På låven sitter nissen

The song being played is entitled : "På låven sitter nissen", The "nisse" is in the barn. The song is about a "nisse" eating his Christmas porridge - but the rats are dancing around annoying him. At last the "nisse" says he will go fetch the cat - and finally the rats give up.
På låven sitter nissen med sin julegrøt så god og søt, så god og søt.Han nikker, og han smiler, og han er så glad,for julegrøten vil han gjerne ha.
Men rundt omkring står alle de små rotter,og de skotter, og de skotter De vil så gjerne ha litt julegodter,
og de danse, danser rundt i ring.
Men nissen, se han truer med sin store skje: ``nei, bare se og kom av sted, for julegrøten min den vil jeg ha i fred,og ingen, ingen vil jeg dele med.``
Men rottene de hopper, og de danser, og de svinser, og de svanser, og klorer etter grøten og de danser, og de står om nissen tett i ring.
Men nissefar, han er en liten hissigpropp, og med sin kropp han gjør et hopp.
``Jeg henter katten hvis dere ikke holder opp! Når katten kommer, skal det nok bli stopp.``
Da løper alle rottene så bange,
ja, så bange,ja, så bange,
og de svinser, og de svanser noen ganger, og en, to, tre så er de vekk.

External Links:

How about a metal "licence plate" with Norwegian motives and Merry Christmas in Norwegian?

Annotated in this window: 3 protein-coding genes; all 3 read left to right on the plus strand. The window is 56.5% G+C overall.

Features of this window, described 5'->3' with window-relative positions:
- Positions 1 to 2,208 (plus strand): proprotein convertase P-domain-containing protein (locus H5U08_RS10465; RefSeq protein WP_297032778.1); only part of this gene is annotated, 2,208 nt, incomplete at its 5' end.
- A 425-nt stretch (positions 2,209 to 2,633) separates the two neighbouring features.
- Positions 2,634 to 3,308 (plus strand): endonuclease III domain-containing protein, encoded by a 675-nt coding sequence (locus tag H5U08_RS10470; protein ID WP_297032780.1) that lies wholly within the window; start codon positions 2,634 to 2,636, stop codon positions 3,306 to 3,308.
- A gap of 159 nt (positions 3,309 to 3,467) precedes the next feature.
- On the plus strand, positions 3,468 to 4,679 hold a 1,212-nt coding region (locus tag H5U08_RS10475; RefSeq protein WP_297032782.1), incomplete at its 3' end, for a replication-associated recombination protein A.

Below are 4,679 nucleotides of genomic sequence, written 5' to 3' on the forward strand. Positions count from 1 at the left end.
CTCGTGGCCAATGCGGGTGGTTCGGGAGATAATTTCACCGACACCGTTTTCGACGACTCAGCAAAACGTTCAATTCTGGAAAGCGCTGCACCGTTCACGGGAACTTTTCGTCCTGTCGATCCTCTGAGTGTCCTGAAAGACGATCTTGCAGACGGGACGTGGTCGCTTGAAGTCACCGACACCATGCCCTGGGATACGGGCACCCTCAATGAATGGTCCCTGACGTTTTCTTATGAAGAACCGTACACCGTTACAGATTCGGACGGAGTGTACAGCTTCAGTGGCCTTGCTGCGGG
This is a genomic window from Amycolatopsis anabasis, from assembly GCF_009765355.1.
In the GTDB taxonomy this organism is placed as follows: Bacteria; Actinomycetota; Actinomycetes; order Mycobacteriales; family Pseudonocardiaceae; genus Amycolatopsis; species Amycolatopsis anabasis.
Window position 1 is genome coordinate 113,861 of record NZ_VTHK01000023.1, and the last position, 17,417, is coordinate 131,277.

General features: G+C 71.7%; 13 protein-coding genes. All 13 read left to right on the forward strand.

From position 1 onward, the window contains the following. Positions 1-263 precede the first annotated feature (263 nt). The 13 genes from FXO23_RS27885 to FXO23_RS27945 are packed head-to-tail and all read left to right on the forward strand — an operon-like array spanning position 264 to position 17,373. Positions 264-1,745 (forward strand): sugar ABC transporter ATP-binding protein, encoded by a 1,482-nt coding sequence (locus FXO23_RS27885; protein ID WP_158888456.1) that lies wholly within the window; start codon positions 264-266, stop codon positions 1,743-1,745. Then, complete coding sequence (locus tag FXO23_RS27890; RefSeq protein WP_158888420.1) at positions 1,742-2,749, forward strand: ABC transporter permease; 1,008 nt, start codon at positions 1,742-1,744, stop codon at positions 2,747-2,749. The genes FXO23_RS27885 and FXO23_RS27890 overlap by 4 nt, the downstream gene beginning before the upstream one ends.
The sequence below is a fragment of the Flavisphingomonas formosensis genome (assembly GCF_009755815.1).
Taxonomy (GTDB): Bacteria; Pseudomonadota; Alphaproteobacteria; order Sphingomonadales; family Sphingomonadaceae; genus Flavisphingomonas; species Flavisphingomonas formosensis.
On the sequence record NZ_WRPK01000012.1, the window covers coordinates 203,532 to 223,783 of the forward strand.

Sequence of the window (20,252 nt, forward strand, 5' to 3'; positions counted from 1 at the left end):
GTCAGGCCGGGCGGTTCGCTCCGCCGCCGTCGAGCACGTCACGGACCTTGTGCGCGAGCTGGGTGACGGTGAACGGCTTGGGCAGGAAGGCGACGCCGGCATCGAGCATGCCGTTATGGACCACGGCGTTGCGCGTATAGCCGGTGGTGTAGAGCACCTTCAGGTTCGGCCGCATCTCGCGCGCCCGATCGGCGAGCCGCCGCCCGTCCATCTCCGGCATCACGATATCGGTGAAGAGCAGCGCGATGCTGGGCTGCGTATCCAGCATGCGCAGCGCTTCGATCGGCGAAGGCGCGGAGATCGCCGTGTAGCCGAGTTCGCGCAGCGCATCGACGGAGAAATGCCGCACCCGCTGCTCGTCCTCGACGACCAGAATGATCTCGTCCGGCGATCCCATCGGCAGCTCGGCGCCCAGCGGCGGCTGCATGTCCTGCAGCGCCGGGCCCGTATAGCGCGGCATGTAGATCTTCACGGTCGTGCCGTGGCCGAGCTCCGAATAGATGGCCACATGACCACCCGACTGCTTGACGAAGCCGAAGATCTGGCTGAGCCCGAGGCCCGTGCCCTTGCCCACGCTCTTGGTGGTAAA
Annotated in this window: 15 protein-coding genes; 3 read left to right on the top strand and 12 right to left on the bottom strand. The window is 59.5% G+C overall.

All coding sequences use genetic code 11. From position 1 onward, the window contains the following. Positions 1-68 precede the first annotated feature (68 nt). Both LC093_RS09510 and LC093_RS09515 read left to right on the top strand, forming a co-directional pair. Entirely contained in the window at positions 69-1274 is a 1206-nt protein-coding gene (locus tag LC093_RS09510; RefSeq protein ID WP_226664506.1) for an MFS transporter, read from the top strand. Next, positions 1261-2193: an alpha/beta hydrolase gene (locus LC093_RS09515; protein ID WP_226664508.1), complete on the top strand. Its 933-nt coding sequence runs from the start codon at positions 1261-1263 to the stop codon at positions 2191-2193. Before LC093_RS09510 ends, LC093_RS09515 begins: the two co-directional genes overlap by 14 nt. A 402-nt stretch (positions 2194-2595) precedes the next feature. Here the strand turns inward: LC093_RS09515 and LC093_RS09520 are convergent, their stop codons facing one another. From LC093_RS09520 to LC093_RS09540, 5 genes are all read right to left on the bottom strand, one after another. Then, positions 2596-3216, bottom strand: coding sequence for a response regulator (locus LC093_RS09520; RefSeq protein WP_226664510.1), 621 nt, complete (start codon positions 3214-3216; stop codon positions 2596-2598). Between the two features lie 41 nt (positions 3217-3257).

Or maybe you will enjoy reading about a Norwegian Christmas?

Or a 1000 piece wooden puzzle?


Christmas in Norway

These pages should give you a flavor of a Norwegian Christmas. They have been on the internet since 1997 and are one of the top results for the Google search "Christmas in Norway". If you miss anything, please contact us at postmaster "at" stavanger-web.com.

Christmas Trees in Norway

In Norway most everyone has either a spruce or a pine tree in their living room - decorated with white lights, tinsel, Norwegian flags and other ornaments for Christmas. 
The children make paper baskets of shiny, colored paper. The baskets can be filled with candy or nuts. Chains made of colored paper are also very popular. 
Colored lighting is becoming popular, but white lights are more like the candles they are supposed to represent. Christmas trees became common in Norway from around 1900. The custom of having Christmas trees is originally from Germany.
Before the presents are opened, many families dances in a ring around the Christmas tree while singing traditional Norwegian Christmas carols.

Christmas Tree Decorations

Christmas basketsIt is a tradition in Norway to gather the family and make baskets of colorful paper to hang on the Christmas tree.

A Typical Norwegian Christmas Dinner

The most common Christmas dinners in Norway are "Pinnekjøtt" (steamed lamb ribs that have been salted and dried and sometimes smoked as well) and "Ribbe" (roasted pork ribs). Some people have fish in the form of cooked Cod or "Lutefisk" (stockfish in lye!). Turkey is catching on, but is more often served at New Years. Here is a recipe for a Pinnekjøtt dinner:


Pinnekjøtt has a good deal of bone fat, so it is best to allow about 500 g per person if it is served on its own; if it is served together with sausages, allow 350 g per person.
Separate the salted ribs from each other with a sharp knife and leave them in cold water overnight. 
Go out in the woods and find enough fresh branches from a birch tree (finger thick) to cover the bottom of your pot. Remove the bark. Put the branches in your pot and and fill it with enough water to cover the branches. Place the ribs over the branches and cook until the meat loosens from the bone (apprx. 2 hours). Be careful so the pot doesn't cook dry - refill water as necessary.